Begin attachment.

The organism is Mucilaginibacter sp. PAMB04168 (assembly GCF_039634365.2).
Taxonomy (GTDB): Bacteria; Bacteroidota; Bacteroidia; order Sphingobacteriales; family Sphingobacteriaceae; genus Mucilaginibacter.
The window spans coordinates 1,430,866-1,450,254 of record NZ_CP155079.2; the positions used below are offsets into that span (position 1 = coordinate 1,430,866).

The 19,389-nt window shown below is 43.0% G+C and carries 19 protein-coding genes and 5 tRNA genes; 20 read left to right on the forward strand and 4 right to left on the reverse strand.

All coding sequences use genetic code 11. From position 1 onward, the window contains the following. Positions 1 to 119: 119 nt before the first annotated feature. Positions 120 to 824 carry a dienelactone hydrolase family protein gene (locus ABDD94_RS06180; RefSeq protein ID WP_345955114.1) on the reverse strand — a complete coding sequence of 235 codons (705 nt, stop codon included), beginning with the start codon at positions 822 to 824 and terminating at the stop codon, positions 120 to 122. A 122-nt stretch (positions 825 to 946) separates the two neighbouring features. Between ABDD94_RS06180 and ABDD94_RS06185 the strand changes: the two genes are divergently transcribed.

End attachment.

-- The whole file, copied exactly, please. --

The organism is Mucilaginibacter sp. PAMB04168 (assembly GCF_039634365.2).
Taxonomy (GTDB): Bacteria; Bacteroidota; Bacteroidia; order Sphingobacteriales; family Sphingobacteriaceae; genus Mucilaginibacter.
The window spans coordinates 1,430,866-1,450,254 of record NZ_CP155079.2; the positions used below are offsets into that span (position 1 = coordinate 1,430,866).

The 19,389-nt window shown below is 43.0% G+C and carries 19 protein-coding genes and 5 tRNA genes; 20 read left to right on the forward strand and 4 right to left on the reverse strand.

All coding sequences use genetic code 11. From position 1 onward, the window contains the following. Positions 1 to 119: 119 nt before the first annotated feature. Positions 120 to 824 carry a dienelactone hydrolase family protein gene (locus ABDD94_RS06180; RefSeq protein ID WP_345955114.1) on the reverse strand — a complete coding sequence of 235 codons (705 nt, stop codon included), beginning with the start codon at positions 822 to 824 and terminating at the stop codon, positions 120 to 122. A 122-nt stretch (positions 825 to 946) separates the two neighbouring features. Between ABDD94_RS06180 and ABDD94_RS06185 the strand changes: the two genes are divergently transcribed.